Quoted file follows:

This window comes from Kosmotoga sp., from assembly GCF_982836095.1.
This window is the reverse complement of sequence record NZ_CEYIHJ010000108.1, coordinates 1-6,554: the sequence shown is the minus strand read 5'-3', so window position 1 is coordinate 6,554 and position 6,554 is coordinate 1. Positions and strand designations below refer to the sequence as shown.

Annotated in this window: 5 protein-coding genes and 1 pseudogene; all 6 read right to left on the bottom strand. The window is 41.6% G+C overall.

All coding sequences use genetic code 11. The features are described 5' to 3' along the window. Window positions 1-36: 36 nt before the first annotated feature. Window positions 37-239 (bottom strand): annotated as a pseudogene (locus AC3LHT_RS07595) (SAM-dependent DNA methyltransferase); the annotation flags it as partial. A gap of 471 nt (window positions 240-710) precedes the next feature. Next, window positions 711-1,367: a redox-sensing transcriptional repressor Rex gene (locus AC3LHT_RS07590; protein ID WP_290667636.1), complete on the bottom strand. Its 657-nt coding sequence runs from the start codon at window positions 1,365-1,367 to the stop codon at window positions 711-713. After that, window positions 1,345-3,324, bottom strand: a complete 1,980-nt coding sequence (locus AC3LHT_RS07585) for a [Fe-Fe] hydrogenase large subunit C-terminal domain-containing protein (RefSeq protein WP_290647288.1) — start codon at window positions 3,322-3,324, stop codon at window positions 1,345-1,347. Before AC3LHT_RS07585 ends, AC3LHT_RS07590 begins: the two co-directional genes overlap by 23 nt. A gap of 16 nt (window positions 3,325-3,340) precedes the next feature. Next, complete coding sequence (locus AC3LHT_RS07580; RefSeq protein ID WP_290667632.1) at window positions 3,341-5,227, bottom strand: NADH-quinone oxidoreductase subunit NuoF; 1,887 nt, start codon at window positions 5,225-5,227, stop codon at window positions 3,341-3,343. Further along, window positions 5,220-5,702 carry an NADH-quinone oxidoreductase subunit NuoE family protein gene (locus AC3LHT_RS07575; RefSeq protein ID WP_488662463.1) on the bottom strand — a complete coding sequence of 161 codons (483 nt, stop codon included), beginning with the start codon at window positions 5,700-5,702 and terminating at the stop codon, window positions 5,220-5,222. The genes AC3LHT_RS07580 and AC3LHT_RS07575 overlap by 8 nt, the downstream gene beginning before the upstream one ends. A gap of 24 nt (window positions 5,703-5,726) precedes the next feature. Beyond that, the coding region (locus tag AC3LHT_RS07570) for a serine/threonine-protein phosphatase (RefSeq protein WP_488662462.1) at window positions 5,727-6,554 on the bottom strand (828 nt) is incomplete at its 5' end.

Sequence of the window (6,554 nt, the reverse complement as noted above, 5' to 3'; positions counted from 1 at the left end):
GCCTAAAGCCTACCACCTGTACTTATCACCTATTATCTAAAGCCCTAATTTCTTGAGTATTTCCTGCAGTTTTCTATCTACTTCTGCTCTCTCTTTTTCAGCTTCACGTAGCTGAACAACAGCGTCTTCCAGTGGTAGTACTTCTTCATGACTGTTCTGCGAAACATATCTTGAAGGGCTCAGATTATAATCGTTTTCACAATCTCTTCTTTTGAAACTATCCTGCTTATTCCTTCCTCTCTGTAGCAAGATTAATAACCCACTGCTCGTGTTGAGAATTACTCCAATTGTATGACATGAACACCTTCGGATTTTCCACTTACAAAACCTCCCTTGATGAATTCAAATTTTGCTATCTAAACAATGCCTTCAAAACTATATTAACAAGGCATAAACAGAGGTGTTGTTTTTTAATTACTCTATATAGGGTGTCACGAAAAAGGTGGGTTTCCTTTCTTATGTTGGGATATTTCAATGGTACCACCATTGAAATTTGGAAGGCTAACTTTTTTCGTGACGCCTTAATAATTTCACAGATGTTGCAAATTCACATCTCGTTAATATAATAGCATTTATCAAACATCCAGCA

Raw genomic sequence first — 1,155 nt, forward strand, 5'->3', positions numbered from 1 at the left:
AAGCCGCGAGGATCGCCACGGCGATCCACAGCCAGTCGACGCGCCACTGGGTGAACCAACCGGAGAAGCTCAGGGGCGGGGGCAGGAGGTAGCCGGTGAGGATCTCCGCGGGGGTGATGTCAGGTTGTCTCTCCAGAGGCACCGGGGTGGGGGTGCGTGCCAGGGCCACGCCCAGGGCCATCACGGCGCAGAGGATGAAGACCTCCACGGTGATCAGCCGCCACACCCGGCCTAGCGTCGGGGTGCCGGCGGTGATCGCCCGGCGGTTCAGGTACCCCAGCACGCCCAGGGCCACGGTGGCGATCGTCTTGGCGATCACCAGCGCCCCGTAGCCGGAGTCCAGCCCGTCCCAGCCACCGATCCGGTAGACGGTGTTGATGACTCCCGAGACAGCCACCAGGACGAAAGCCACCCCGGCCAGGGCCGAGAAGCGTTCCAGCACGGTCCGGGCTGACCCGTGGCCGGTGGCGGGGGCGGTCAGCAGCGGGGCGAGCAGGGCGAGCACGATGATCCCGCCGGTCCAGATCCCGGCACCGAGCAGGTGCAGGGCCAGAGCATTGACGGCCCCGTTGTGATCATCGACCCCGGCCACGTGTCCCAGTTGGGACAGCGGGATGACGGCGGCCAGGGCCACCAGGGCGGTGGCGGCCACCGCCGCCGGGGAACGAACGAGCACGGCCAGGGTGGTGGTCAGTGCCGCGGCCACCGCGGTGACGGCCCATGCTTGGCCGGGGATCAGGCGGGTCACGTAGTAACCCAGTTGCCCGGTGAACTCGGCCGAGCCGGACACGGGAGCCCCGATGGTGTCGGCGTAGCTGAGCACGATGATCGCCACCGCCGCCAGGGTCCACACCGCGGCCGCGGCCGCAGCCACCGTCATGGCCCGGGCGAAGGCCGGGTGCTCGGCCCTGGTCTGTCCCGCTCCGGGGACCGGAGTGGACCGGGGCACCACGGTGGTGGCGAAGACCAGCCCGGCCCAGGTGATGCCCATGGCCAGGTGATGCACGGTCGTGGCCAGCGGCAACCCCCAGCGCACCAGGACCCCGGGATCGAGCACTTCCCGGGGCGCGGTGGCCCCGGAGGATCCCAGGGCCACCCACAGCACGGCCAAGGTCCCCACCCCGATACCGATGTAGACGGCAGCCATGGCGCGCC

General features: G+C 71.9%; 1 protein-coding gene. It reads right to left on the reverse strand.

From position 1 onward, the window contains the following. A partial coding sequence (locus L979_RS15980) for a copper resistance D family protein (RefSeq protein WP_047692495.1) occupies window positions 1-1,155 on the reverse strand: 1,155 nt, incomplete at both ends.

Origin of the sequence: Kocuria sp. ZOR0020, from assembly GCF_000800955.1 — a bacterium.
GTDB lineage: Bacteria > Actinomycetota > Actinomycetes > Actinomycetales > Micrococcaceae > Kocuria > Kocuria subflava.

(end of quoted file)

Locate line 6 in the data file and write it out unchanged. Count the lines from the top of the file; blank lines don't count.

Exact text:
GCCTAAAGCCTACCACCTGTACTTATCACCTATTATCTAAAGCCCTAATTTCTTGAGTATTTCCTGCAGTTTTCTATCTACTTCTGCTCTCTCTTTTTCAGCTTCACGTAGCTGAACAACAGCGTCTTCCAGTGGTAGTACTTCTTCATGACTGTTCTGCGAAACATATCTTGAAGGGCTCAGATTATAATCGTTTTCACAATCTCTTCTTTTGAAACTATCCTGCTTATTCCTTCCTCTCTGTAGCAAGATTAATAACCCACTGCTCGTGTTGAGAATTACTCCAATTGTATGACATGAACACCTTCGGATTTTCCACTTACAAAACCTCCCTTGATGAATTCAAATTTTGCTATCTAAACAATGCCTTCAAAACTATATTAACAAGGCATAAACAGAGGTGTTGTTTTTTAATTACTCTATATAGGGTGTCACGAAAAAGGTGGGTTTCCTTTCTTATGTTGGGATATTTCAATGGTACCACCATTGAAATTTGGAAGGCTAACTTTTTTCGTGACGCCTTAATAATTTCACAGATGTTGCAAATTCACATCTCGTTAATATAATAGCATTTATCAAACATCCAGCA